Whittington trademarked the concept and created an organization, Artists In Cellophane, to place Art-o-mats around the country. Its mission is "to encourage art consumption by combining the words of art and commerce in an innovative form."

Today he has about 100 Art-o-mats in the U. S., Austria, Canada and Australia, with more installations in the works. The art sells for $5 and works can be no larger than a pack of cigarettes. At any given time, Whittington has 300 to 400 artists who produce the art.

Some Art-o-mats are in prestigious locations such as the Whitney Museum in New York and the Smithsonian in Washington. Others have been placed in cafes, movie theaters, hospitals, even Whole Foods grocery stores. MICA's is the second in Maryland, after an installation for the Allegany Arts Council in Cumberland. From each $5 sale, the artist keeps $2.50, the host location keeps $1.50 and $1 goes to Whittington's organization for maintenance and other expenses.

Whittington said he has two basic rules for artists: What they sell "has to be worth $5 to buyers" and "has to be safe," meaning it can't be made of broken glass. balloons or other potentially dangerous materials. In addition, "the last thing I want is for it to be cheesy or tacky," he said.

Whittington said he has wanted to install an Art-o-mat in Baltimore for years and was happy to reach agreement with MICA, whose Art-o-mat was installed in January. He said he has Art-o-mats on some other campuses, including a few with art departments, but none at any other colleges of art.

MICA and Whittington were brought together by Jodi Hoover, who works as a librarian at the college and has also been an Art-o-mat artist for years. Hoover said she heard that MICA was launching a new graduate-level program called the Business of Art & Design and thought it would be a good fit for Art-o-mat.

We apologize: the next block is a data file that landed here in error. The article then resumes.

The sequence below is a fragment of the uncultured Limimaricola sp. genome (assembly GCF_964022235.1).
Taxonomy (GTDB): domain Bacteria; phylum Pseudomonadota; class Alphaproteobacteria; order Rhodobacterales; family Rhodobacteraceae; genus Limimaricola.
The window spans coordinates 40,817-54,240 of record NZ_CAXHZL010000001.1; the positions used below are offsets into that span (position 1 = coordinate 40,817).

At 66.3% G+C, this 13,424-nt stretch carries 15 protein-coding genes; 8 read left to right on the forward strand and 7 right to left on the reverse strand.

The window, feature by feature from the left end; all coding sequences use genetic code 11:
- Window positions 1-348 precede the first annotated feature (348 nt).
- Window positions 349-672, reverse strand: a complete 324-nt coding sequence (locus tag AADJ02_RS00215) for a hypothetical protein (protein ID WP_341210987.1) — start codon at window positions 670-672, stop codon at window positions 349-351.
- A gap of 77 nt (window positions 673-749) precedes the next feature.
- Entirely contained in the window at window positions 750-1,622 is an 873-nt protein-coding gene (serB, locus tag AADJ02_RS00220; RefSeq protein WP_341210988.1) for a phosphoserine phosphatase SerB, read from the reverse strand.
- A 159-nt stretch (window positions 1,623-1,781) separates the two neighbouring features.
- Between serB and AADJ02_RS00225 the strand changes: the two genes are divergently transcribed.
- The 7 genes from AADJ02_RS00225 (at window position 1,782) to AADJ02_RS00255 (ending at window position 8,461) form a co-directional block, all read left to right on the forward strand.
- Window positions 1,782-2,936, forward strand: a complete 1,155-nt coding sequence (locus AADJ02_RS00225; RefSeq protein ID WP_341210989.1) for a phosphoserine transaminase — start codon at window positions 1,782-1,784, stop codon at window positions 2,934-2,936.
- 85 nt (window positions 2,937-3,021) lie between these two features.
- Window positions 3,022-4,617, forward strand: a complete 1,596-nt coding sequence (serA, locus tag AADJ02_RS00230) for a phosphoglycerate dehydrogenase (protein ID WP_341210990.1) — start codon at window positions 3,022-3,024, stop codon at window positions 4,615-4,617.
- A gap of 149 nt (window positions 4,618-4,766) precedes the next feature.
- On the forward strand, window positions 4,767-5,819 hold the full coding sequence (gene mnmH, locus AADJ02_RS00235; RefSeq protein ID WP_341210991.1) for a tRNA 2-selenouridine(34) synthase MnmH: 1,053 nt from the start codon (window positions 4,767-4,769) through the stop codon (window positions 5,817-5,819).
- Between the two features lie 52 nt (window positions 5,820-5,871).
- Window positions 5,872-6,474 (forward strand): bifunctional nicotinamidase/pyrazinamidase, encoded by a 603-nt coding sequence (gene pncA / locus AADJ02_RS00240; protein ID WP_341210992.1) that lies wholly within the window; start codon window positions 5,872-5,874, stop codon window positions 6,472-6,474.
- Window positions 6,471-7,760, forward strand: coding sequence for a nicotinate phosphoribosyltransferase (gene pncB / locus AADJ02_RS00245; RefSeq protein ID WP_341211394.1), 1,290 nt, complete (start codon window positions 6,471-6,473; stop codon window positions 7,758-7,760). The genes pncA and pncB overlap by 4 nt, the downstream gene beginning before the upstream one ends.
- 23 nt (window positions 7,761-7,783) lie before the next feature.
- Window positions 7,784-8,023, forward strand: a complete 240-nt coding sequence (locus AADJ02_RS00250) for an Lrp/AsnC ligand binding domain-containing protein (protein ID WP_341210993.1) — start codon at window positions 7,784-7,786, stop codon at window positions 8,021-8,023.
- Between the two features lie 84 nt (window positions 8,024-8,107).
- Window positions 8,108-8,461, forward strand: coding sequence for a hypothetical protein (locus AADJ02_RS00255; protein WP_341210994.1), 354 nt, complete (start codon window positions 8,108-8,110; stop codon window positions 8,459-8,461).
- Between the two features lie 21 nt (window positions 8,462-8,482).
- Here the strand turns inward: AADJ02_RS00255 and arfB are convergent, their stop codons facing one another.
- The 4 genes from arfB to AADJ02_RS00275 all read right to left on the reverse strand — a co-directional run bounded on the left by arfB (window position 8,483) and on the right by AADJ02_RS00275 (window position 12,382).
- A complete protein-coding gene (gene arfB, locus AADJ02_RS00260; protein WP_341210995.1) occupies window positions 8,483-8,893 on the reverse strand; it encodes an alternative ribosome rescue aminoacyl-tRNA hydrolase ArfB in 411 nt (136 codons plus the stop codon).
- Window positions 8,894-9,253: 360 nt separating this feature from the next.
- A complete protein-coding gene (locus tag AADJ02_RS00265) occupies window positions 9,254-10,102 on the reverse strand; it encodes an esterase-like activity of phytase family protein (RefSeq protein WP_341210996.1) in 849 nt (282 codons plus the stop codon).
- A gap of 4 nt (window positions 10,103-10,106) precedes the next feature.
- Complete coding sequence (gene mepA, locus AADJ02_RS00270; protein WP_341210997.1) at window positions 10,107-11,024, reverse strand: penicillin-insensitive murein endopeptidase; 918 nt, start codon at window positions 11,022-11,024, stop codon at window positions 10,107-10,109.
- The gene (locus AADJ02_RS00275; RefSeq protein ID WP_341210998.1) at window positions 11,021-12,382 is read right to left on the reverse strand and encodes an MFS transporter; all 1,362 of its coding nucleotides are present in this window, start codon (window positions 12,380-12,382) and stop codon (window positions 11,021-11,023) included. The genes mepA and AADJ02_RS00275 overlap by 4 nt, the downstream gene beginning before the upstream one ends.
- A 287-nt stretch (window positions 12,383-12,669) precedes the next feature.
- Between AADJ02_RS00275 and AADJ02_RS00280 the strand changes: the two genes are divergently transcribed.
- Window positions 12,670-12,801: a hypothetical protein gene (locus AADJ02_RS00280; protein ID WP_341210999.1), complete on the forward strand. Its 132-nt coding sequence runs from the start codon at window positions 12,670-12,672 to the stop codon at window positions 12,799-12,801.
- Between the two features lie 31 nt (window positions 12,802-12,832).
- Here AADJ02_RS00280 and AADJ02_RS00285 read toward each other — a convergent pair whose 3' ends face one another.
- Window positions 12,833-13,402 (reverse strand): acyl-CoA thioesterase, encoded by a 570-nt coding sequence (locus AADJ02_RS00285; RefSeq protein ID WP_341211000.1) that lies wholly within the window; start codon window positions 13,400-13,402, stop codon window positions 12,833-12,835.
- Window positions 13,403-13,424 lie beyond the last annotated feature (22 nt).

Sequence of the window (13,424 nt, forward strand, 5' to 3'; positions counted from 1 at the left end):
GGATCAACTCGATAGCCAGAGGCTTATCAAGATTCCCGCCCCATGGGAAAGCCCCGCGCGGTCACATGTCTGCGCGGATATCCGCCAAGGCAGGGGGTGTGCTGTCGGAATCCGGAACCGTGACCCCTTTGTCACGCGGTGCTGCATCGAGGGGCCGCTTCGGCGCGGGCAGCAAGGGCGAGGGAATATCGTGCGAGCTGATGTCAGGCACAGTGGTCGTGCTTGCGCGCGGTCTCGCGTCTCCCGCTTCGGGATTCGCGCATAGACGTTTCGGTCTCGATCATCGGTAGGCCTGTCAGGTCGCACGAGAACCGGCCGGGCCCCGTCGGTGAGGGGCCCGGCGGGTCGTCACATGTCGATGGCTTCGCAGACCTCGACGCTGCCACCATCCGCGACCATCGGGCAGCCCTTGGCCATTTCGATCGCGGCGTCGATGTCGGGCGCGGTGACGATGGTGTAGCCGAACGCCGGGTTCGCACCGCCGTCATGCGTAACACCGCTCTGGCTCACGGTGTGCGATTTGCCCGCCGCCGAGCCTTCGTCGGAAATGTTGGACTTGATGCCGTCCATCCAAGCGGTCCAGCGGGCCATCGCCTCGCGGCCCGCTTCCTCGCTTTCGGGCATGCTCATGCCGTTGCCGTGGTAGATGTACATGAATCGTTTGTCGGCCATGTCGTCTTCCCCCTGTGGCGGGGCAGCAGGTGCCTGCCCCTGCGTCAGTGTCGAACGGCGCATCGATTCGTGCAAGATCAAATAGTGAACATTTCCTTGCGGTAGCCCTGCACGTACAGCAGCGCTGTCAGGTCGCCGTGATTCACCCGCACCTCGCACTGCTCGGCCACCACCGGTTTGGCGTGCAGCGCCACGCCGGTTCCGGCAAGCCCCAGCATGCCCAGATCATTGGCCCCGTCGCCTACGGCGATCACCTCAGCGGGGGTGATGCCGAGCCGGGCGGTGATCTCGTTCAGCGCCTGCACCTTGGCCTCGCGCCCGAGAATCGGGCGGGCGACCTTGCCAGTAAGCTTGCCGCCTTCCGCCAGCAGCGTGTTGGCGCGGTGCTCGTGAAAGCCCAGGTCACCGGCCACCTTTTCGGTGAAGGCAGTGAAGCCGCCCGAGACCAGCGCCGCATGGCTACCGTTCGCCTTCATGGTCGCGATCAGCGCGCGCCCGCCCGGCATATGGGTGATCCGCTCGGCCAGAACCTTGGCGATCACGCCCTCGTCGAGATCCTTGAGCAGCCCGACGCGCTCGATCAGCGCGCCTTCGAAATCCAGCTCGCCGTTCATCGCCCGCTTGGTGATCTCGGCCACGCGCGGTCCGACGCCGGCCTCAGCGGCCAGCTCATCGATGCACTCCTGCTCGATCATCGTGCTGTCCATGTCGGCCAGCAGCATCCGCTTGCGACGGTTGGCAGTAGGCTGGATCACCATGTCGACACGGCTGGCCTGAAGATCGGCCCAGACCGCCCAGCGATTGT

Heather Bradbury, manager of MICA's Master of Professional Studies Programs in the School for Professional and Continuing Studies, said administrators were enthusiastic about Hoover's suggestion. The difference between most Art-o-mats and the one in Baltimore, Bradbury said, is that MICA has incorporated the vending machine project into its curriculum and given students a chance to create merchandise that can be sold from the machine. MICA also wanted to make sure than any art sold in its Art-o-mat would be handmade to some degree, rather than machine made, and that any money made by the college would go back to the college, she said.

Bradbury explained that graduate students in the Business of Art and Design program were assigned to prepare a prototype work of art that could be sold in the vending machine, for $5. They also had to design and fabricate packaging for their creations. If they wanted to continue, she said, they could work with Whittington to create actual items for sale, starting with an order of 50.

The exercise was intended both to raise and answer questions about the business of art, Bradbury said. Among other lessons, it shows that an object "doesn't have to be expensive to be art. It doesn't have to be expensive to be valuable," she said. "It's a good way to start a lot of larger discussions."

Between MICA and Artists in Cellophane, "there is an understanding about the goal of the project, which is to get handmade art into people's hands," she said.

At the same time, there is an element of surprise that comes with buying art from a vending machine, she said. "It a leap of faith in a way. You're talking a chance on art."